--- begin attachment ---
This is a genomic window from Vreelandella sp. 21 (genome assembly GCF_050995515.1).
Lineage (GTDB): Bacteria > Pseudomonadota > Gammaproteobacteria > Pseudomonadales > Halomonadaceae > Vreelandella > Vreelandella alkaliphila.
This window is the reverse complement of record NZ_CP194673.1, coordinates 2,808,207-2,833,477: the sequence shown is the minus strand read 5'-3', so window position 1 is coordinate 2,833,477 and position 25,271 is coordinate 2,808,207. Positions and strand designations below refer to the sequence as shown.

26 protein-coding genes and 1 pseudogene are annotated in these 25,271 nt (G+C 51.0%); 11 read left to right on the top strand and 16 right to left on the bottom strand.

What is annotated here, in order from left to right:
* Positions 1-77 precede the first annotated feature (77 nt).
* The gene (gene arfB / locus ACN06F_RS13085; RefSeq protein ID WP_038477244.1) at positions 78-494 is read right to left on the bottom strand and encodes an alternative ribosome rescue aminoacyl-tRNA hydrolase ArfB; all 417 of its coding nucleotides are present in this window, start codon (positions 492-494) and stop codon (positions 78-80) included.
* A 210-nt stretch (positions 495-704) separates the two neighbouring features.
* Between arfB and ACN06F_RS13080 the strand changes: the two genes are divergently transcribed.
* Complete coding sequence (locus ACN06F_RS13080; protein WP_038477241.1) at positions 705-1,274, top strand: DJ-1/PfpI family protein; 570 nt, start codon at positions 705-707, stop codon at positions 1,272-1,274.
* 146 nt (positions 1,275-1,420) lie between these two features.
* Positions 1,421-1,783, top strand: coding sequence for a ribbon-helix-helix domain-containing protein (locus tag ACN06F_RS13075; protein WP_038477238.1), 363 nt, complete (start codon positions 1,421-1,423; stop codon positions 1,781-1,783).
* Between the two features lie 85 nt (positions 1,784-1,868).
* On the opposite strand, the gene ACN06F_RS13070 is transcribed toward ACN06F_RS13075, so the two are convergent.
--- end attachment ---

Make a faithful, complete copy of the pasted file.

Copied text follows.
This is a genomic window from Vreelandella sp. 21 (genome assembly GCF_050995515.1).
Lineage (GTDB): Bacteria > Pseudomonadota > Gammaproteobacteria > Pseudomonadales > Halomonadaceae > Vreelandella > Vreelandella alkaliphila.
This window is the reverse complement of record NZ_CP194673.1, coordinates 2,808,207-2,833,477: the sequence shown is the minus strand read 5'-3', so window position 1 is coordinate 2,833,477 and position 25,271 is coordinate 2,808,207. Positions and strand designations below refer to the sequence as shown.

26 protein-coding genes and 1 pseudogene are annotated in these 25,271 nt (G+C 51.0%); 11 read left to right on the top strand and 16 right to left on the bottom strand.

What is annotated here, in order from left to right:
* Positions 1-77 precede the first annotated feature (77 nt).
* The gene (gene arfB / locus ACN06F_RS13085; RefSeq protein ID WP_038477244.1) at positions 78-494 is read right to left on the bottom strand and encodes an alternative ribosome rescue aminoacyl-tRNA hydrolase ArfB; all 417 of its coding nucleotides are present in this window, start codon (positions 492-494) and stop codon (positions 78-80) included.
* A 210-nt stretch (positions 495-704) separates the two neighbouring features.
* Between arfB and ACN06F_RS13080 the strand changes: the two genes are divergently transcribed.
* Complete coding sequence (locus ACN06F_RS13080; protein WP_038477241.1) at positions 705-1,274, top strand: DJ-1/PfpI family protein; 570 nt, start codon at positions 705-707, stop codon at positions 1,272-1,274.
* 146 nt (positions 1,275-1,420) lie between these two features.
* Positions 1,421-1,783, top strand: coding sequence for a ribbon-helix-helix domain-containing protein (locus tag ACN06F_RS13075; protein WP_038477238.1), 363 nt, complete (start codon positions 1,421-1,423; stop codon positions 1,781-1,783).
* Between the two features lie 85 nt (positions 1,784-1,868).
* On the opposite strand, the gene ACN06F_RS13070 is transcribed toward ACN06F_RS13075, so the two are convergent.